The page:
MAY NOT HAVE ENOUGH HOTEL ROOMS????? Hello, we’ve been saying this for years! It’s not a may, it’s a fact. Please go to this link and read the numbers on how many hotel rooms are in downtown San Diego and the city’s own awareness that they do not have enough hotel rooms to support the size of their convention center.

Look, back in the 80s we worked for The Hollywood Reporter, and part of our job was making travel arrangement for the Cannes Film Festival for the staff. It was a constant worry about getting in to the right hotel and paying ghastly amounts once you did get a room. It seems that hoteliers are aware that when a big once a year event comes to town that attracts lots of rich people, they feel perfectly justified in jacking up hotel prices.

The same thing — only WORSE — goes on in Angoulême every year, where 200,000 people descend on a medieval hamlet. Staying at hotels 30 kilometers away is not unheard of — in fact, it’s expected! People stay in farmhouses and garages!

Sigh. Every year the stampede and Mark and Us say pretty much the same thing.

This show is popular and there are empirically not enough hotel rooms. The new Hard Rock may siphon off a few high rollers, and the Hilton — opening in time for the 2009 con — may help a wee bit. But San Diego’s civic problems are the root cause here, not anything the convention folks have any real control over.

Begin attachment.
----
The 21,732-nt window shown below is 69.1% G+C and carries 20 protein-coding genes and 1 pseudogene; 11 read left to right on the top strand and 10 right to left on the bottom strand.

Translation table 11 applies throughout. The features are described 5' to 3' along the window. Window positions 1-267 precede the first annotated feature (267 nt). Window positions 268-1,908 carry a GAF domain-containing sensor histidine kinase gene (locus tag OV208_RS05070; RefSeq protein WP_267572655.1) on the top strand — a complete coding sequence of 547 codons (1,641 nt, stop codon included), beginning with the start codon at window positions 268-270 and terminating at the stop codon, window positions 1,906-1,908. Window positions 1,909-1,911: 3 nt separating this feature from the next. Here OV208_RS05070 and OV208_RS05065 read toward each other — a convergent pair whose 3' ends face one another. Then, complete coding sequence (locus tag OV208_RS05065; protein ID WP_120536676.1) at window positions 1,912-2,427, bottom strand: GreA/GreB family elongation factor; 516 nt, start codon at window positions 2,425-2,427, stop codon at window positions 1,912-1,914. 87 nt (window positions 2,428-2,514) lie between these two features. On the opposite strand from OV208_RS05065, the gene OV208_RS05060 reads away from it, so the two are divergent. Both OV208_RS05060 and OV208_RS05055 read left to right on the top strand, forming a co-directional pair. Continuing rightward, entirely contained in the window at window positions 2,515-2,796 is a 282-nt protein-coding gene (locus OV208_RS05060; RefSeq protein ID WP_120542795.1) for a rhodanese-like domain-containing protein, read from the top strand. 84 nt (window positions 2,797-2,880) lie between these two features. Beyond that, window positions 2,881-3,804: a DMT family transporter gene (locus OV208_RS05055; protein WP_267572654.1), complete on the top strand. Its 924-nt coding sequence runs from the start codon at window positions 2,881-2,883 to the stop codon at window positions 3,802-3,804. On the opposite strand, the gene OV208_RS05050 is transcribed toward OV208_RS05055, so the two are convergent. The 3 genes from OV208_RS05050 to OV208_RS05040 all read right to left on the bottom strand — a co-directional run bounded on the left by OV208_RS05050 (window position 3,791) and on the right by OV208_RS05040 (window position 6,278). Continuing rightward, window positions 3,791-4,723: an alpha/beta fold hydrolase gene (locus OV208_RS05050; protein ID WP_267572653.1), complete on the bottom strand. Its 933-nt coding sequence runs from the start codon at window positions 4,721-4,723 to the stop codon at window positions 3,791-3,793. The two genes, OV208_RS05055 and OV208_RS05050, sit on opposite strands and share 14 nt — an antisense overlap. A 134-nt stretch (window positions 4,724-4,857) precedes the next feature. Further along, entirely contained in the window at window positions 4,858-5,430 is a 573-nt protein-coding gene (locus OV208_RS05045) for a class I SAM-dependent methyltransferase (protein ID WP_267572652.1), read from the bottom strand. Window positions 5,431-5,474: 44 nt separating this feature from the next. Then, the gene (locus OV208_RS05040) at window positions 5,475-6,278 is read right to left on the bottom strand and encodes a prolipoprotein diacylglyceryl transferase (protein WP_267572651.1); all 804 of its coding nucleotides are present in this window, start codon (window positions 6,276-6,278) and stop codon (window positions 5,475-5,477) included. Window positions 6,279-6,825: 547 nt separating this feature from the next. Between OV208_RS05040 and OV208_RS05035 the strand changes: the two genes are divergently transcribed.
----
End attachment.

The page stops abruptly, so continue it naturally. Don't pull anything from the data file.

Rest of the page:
As for those who want a lottery…well, maybe that would seem fairer, but wait until you LOSE the lottery.

  1. Holy price gouging, Batman! I’ve never been to Comicon, so I don’t know what’s reaosnable. Is that what people actually pay for these sorts of things?

  2. Saw where one of the “roach motels” between the airport and Convention center was charging $266 for the week on Expedia. Checking the same place a half hour later on Orbitz resulted in “no rooms available on dates requested.”

    I’ve tried to be optimistic about ’08 with the Hard Rock opening roughly a week after this year’s con (Great timing), but yesterday pretty much confirmed for me an extra 420 rooms (assuming they’ll work with TP) won’t mean Jack.

  3. A lottery would be lame. I think they may just start limiting on-site registrations and start selling 1/2/3 day passes online or by phone.